Opposition to North Jersey casino expansion gathered in Trenton on Monday to denounce lawmakers’ plans to tear up Atlantic City’s longstanding casino monopoly in the state.
Atlantic City business owners and concerned residents joined politicians such as State Senator Jim Whelan (D-Atlantic) in condemning the New Jersey bill at a public hearing of the Senate Budget and Appropriations Committee yesterday.
Among the bill’s criticisms was a very real fear that the proposal could kill the resort town, which has already lost a quarter of its casinos and with them some 8,000 jobs, over the past two years.
Legislators want to allow the creation of two licenses in northern New Jersey, hoping they will attract hordes of gamblers from the New York metropolitan area, which in turn would bolster the state’s faltering casino industry.
Since this would require an amendment to the state constitution, the matter would go to a public ballot likely to be voted on in November. But the bill would need to be approved by three-fifths of both chambers in order for this to happen.
Should the bill become law, Atlantic City’s current casino licensees would be offered the chance to bid for the North Jersey licenses first. If they prove to be uninterested, the field would then be opened up to operators from outside the state.
Politicians have said Atlantic City will receive up to $200 million in compensation from taxes on the new casinos, but taxation levels have yet to be decided, which alarms many in the resort city.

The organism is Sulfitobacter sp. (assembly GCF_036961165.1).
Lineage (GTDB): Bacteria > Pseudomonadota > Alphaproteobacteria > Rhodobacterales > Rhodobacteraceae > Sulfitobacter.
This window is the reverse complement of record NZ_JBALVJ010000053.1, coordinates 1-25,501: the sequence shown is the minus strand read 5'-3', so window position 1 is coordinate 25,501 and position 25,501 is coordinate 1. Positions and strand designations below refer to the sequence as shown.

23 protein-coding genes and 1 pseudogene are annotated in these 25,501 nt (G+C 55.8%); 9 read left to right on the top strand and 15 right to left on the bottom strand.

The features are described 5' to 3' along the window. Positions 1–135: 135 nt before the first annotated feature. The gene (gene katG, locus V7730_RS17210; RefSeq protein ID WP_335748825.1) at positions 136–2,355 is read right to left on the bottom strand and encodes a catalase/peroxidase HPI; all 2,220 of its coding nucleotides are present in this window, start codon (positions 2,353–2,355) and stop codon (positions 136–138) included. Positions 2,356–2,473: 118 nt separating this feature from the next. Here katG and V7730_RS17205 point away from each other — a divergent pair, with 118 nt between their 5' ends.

Joe Kelly, president of Greater Atlantic City Chamber, said that he did not understand how the bill could possibly move forward without these figures.
“We don’t know what kind of revenue will be returned to Atlantic City, we don’t know who it will be returned to or how it will work,” he complained.
He also said he believed the proposal would result in two more casino closures in the city, and the potential loss of 14,000 more jobs.
Senator Whelan warned that the state was playing with fire by expanding into the north and that the area will not be immune from the problem of saturation.
“We’re not going to [see] casinos in north Jersey have a 20-25 year monopoly,” he said. “It will be a matter of years before New York City has casinos in Manhattan or in the Bronx. What Atlantic City is experiencing now, north Jersey will experience at that time.”
Another public hearing is due on March 7 in the Assembly, after which the bill will be voted on in both houses.